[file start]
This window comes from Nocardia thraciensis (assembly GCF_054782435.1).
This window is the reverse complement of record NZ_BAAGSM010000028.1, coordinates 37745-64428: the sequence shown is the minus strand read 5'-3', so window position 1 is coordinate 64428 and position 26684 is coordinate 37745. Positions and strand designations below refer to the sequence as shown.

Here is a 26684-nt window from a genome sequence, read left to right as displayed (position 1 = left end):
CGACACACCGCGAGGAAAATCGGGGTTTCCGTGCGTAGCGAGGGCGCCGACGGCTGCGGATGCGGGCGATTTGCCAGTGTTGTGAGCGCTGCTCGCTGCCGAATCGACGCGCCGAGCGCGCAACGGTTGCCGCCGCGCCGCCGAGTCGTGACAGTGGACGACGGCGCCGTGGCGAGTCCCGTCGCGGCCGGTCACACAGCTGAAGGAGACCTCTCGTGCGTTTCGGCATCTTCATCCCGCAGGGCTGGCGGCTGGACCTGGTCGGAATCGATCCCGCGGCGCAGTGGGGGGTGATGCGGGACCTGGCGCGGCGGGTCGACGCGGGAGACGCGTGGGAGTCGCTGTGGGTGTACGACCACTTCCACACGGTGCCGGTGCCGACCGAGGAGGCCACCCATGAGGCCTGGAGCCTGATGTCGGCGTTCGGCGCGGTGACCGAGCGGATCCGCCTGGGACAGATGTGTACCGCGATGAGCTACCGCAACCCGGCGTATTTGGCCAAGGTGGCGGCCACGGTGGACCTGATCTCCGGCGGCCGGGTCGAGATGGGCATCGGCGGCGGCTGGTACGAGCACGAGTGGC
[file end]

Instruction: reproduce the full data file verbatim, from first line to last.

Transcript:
This window comes from Nocardia thraciensis (assembly GCF_054782435.1).
This window is the reverse complement of record NZ_BAAGSM010000028.1, coordinates 37745-64428: the sequence shown is the minus strand read 5'-3', so window position 1 is coordinate 64428 and position 26684 is coordinate 37745. Positions and strand designations below refer to the sequence as shown.

Here is a 26684-nt window from a genome sequence, read left to right as displayed (position 1 = left end):
CGACACACCGCGAGGAAAATCGGGGTTTCCGTGCGTAGCGAGGGCGCCGACGGCTGCGGATGCGGGCGATTTGCCAGTGTTGTGAGCGCTGCTCGCTGCCGAATCGACGCGCCGAGCGCGCAACGGTTGCCGCCGCGCCGCCGAGTCGTGACAGTGGACGACGGCGCCGTGGCGAGTCCCGTCGCGGCCGGTCACACAGCTGAAGGAGACCTCTCGTGCGTTTCGGCATCTTCATCCCGCAGGGCTGGCGGCTGGACCTGGTCGGAATCGATCCCGCGGCGCAGTGGGGGGTGATGCGGGACCTGGCGCGGCGGGTCGACGCGGGAGACGCGTGGGAGTCGCTGTGGGTGTACGACCACTTCCACACGGTGCCGGTGCCGACCGAGGAGGCCACCCATGAGGCCTGGAGCCTGATGTCGGCGTTCGGCGCGGTGACCGAGCGGATCCGCCTGGGACAGATGTGTACCGCGATGAGCTACCGCAACCCGGCGTATTTGGCCAAGGTGGCGGCCACGGTGGACCTGATCTCCGGCGGCCGGGTCGAGATGGGCATCGGCGGCGGCTGGTACGAGCACGAGTGGC